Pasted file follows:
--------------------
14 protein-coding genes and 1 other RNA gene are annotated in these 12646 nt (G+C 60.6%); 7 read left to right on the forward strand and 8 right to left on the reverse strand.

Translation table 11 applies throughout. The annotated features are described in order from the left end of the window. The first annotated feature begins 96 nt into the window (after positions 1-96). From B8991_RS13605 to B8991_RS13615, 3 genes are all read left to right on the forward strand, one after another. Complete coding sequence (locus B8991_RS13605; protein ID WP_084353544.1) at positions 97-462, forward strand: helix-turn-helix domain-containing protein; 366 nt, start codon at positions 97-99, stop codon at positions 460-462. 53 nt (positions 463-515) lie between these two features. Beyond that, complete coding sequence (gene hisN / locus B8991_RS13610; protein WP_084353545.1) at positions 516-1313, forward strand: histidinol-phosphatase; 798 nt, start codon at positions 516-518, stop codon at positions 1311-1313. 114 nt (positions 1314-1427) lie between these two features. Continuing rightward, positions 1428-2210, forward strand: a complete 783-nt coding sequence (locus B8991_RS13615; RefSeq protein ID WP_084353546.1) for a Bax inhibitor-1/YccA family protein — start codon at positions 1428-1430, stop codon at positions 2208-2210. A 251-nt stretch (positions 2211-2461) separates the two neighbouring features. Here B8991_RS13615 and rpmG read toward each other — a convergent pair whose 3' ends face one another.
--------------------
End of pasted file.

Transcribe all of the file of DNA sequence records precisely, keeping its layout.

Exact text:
14 protein-coding genes and 1 other RNA gene are annotated in these 12646 nt (G+C 60.6%); 7 read left to right on the forward strand and 8 right to left on the reverse strand.

Translation table 11 applies throughout. The annotated features are described in order from the left end of the window. The first annotated feature begins 96 nt into the window (after positions 1-96). From B8991_RS13605 to B8991_RS13615, 3 genes are all read left to right on the forward strand, one after another. Complete coding sequence (locus B8991_RS13605; protein ID WP_084353544.1) at positions 97-462, forward strand: helix-turn-helix domain-containing protein; 366 nt, start codon at positions 97-99, stop codon at positions 460-462. 53 nt (positions 463-515) lie between these two features. Beyond that, complete coding sequence (gene hisN / locus B8991_RS13610; protein WP_084353545.1) at positions 516-1313, forward strand: histidinol-phosphatase; 798 nt, start codon at positions 516-518, stop codon at positions 1311-1313. 114 nt (positions 1314-1427) lie between these two features. Continuing rightward, positions 1428-2210, forward strand: a complete 783-nt coding sequence (locus B8991_RS13615; RefSeq protein ID WP_084353546.1) for a Bax inhibitor-1/YccA family protein — start codon at positions 1428-1430, stop codon at positions 2208-2210. A 251-nt stretch (positions 2211-2461) separates the two neighbouring features. Here B8991_RS13615 and rpmG read toward each other — a convergent pair whose 3' ends face one another.